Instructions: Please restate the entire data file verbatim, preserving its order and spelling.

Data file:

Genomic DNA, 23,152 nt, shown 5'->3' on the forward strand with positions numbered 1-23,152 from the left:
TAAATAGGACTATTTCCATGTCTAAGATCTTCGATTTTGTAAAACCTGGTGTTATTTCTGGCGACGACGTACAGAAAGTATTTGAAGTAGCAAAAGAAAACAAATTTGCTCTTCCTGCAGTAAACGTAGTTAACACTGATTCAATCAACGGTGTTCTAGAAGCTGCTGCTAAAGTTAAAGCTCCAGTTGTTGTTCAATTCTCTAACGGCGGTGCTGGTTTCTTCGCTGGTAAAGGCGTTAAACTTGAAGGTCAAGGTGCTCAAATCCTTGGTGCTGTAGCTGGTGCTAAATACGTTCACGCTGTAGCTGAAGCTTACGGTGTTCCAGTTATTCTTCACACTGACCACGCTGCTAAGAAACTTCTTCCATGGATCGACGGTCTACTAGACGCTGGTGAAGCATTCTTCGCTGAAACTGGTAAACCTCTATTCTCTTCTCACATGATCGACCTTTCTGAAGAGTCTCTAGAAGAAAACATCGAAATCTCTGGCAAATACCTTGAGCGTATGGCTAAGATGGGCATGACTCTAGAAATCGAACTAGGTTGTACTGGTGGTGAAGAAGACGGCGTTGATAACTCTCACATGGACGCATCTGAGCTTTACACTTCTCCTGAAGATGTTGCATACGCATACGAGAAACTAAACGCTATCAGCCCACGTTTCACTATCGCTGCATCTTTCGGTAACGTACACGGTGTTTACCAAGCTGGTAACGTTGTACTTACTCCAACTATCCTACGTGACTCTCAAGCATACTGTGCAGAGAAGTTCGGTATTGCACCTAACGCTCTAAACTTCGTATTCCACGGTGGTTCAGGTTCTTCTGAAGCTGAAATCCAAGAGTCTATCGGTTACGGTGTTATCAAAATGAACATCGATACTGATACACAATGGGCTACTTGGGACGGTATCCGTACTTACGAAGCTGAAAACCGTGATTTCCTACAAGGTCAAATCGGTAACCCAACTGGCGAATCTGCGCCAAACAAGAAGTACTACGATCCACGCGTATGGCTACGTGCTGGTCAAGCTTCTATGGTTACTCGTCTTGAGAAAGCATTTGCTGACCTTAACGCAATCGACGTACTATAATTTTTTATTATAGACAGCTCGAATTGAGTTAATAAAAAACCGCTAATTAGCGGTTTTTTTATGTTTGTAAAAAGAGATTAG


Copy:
Genomic DNA, 23,152 nt, shown 5'->3' on the forward strand with positions numbered 1-23,152 from the left:
TAAATAGGACTATTTCCATGTCTAAGATCTTCGATTTTGTAAAACCTGGTGTTATTTCTGGCGACGACGTACAGAAAGTATTTGAAGTAGCAAAAGAAAACAAATTTGCTCTTCCTGCAGTAAACGTAGTTAACACTGATTCAATCAACGGTGTTCTAGAAGCTGCTGCTAAAGTTAAAGCTCCAGTTGTTGTTCAATTCTCTAACGGCGGTGCTGGTTTCTTCGCTGGTAAAGGCGTTAAACTTGAAGGTCAAGGTGCTCAAATCCTTGGTGCTGTAGCTGGTGCTAAATACGTTCACGCTGTAGCTGAAGCTTACGGTGTTCCAGTTATTCTTCACACTGACCACGCTGCTAAGAAACTTCTTCCATGGATCGACGGTCTACTAGACGCTGGTGAAGCATTCTTCGCTGAAACTGGTAAACCTCTATTCTCTTCTCACATGATCGACCTTTCTGAAGAGTCTCTAGAAGAAAACATCGAAATCTCTGGCAAATACCTTGAGCGTATGGCTAAGATGGGCATGACTCTAGAAATCGAACTAGGTTGTACTGGTGGTGAAGAAGACGGCGTTGATAACTCTCACATGGACGCATCTGAGCTTTACACTTCTCCTGAAGATGTTGCATACGCATACGAGAAACTAAACGCTATCAGCCCACGTTTCACTATCGCTGCATCTTTCGGTAACGTACACGGTGTTTACCAAGCTGGTAACGTTGTACTTACTCCAACTATCCTACGTGACTCTCAAGCATACTGTGCAGAGAAGTTCGGTATTGCACCTAACGCTCTAAACTTCGTATTCCACGGTGGTTCAGGTTCTTCTGAAGCTGAAATCCAAGAGTCTATCGGTTACGGTGTTATCAAAATGAACATCGATACTGATACACAATGGGCTACTTGGGACGGTATCCGTACTTACGAAGCTGAAAACCGTGATTTCCTACAAGGTCAAATCGGTAACCCAACTGGCGAATCTGCGCCAAACAAGAAGTACTACGATCCACGCGTATGGCTACGTGCTGGTCAAGCTTCTATGGTTACTCGTCTTGAGAAAGCATTTGCTGACCTTAACGCAATCGACGTACTATAATTTTTTATTATAGACAGCTCGAATTGAGTTAATAAAAAACCGCTAATTAGCGGTTTTTTTATGTTTGTAAAAAGAGATTAG